PRETORIA, South Africa - South Africa's government said Tuesday that it will allow shale-gas exploration in the Karoo but will only authorize hydraulic fracturing once it strengthens the regulatory environment.
Minister for Mineral Resources Susan Shbangu said the controversial exploration method, known as fracking, will only be authorized "under strict supervision of the monitoring committee," which is yet to be set up.
South Africa, which is estimated to hold the world's fifth-largest reserves of shale gas, put a temporary halt on exploration last year while the government took a closer look at the repercussions of allowing companies like Royal Dutch Shell PLC to frack in the Karoo, an arid region home to a variety of desert mammals and plant species.
Last week, the government approved the Mineral Department's recommendation to lift the moratorium, but Minister Shabangu said Tuesday that fracking approval will only come after new regulations are established to monitor the process. These are expected to be completed in the next six- to 12-months. The Department of Science and Technology will also coordinate a process to allow exploration and a new, $1.87 billion telescope to co-exist.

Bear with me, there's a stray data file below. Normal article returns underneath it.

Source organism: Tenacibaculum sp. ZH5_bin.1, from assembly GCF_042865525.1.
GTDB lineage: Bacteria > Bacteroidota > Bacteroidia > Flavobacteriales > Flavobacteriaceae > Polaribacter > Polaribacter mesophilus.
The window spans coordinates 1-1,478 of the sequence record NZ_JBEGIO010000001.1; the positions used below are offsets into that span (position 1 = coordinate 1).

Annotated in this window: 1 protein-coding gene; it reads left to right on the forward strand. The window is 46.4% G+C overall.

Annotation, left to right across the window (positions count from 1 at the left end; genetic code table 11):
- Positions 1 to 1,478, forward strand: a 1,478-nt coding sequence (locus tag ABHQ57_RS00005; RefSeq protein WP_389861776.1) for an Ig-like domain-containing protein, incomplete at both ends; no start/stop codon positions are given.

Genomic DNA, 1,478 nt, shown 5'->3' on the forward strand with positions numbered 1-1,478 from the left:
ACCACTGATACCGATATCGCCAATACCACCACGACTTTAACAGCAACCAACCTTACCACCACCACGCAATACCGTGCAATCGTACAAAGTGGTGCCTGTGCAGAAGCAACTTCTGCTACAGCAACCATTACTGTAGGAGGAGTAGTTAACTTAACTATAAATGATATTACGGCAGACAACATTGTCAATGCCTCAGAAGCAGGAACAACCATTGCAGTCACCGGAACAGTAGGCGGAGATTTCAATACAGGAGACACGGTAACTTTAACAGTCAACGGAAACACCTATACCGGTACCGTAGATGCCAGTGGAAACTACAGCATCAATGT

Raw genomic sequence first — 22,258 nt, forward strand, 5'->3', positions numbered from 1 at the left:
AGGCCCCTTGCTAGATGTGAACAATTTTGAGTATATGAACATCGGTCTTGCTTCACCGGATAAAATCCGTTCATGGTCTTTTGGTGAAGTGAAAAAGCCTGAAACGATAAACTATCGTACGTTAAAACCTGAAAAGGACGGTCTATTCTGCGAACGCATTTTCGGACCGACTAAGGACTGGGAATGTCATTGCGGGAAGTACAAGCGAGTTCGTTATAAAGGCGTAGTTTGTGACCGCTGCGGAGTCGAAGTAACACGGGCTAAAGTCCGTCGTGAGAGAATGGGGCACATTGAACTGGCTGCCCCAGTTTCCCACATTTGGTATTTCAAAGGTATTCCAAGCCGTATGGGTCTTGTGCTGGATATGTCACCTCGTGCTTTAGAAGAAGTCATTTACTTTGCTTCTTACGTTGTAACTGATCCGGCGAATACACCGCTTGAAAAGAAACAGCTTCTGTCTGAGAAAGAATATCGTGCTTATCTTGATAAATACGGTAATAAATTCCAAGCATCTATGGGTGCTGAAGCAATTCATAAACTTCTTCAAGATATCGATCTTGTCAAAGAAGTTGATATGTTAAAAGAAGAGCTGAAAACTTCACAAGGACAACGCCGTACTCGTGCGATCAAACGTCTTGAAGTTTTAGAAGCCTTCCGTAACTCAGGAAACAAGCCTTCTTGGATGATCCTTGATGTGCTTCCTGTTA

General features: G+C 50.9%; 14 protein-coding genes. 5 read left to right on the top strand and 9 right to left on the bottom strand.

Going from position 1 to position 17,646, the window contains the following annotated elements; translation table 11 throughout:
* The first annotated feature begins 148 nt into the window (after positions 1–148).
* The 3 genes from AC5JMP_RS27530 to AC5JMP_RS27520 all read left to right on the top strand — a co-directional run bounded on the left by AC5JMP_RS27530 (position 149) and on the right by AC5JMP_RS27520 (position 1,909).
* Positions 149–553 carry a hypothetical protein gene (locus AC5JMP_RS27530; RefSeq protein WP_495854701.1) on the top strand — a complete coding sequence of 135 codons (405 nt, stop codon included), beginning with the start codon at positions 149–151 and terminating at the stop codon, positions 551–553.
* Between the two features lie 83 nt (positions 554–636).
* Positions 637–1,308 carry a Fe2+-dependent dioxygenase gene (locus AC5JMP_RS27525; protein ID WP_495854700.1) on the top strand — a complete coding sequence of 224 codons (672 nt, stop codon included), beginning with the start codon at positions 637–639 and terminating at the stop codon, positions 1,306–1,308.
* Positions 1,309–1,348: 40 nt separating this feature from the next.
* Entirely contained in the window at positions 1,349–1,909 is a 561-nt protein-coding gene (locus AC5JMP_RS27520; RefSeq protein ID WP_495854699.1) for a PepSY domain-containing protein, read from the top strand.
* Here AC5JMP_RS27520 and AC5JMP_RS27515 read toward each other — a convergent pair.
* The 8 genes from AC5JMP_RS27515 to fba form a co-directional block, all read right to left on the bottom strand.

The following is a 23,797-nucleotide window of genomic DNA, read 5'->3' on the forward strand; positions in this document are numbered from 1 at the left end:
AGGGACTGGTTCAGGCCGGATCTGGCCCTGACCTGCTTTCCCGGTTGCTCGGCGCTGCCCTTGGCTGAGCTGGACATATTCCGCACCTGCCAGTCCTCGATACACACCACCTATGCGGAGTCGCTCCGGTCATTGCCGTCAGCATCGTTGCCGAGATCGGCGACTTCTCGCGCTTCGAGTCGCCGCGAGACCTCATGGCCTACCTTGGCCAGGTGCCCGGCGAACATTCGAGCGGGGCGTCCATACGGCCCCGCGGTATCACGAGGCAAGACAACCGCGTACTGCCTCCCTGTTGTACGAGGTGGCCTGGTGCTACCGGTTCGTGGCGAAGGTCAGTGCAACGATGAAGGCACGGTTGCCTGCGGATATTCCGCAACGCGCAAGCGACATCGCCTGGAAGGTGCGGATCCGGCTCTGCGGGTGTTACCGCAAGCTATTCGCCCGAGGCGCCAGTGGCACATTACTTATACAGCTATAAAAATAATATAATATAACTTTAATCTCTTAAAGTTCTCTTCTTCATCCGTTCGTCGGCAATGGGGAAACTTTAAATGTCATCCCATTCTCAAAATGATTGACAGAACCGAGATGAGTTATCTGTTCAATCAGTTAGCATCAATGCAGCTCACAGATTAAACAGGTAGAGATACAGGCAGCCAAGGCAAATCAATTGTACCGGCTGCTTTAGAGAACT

In the meantime, Ms. Shabangu said companies will be allowed to start exploration processes like hydrological studies and geological field mapping.
Opposition from environmental groups and the local community led to a halt in exploration activity. Pressure groups fear that fracking, which involves blasting water mixed with sand and chemicals underground to free hydrocarbons trapped in rock, could damage aquifers, harming the Karoo's fragile ecosystem and threatening agriculture.
A task team comprising the Department of Energy and Mineral Resources, the state-owned electricity producer and the Council for Geoscience, among others, recommended "conditional" fracking. It also noted that based on current estimates, gas in the Karoo could add as much as 960 billion rand ($117 billion) to gross domestic product over a 20- to 30-year period.
The companies say it will take time for the opportunity to pan out. Shell South Africa's general manager for exploration, Jan Willem Eggink, has said that once the moratorium is lifted it will take at least two years to carry out an environmental impact and about nine years to do the exploration work.
The government plans to hold public consultations with companies and those who will be affected by the gas exploration. The main environmental group opposing the exploration, Cape Town-based Treasure Karoo Action Group, said it was "nonsensical" to lift the moratorium before a public consultation.
Copyright (c) 2012 Dow Jones & Company, Inc.
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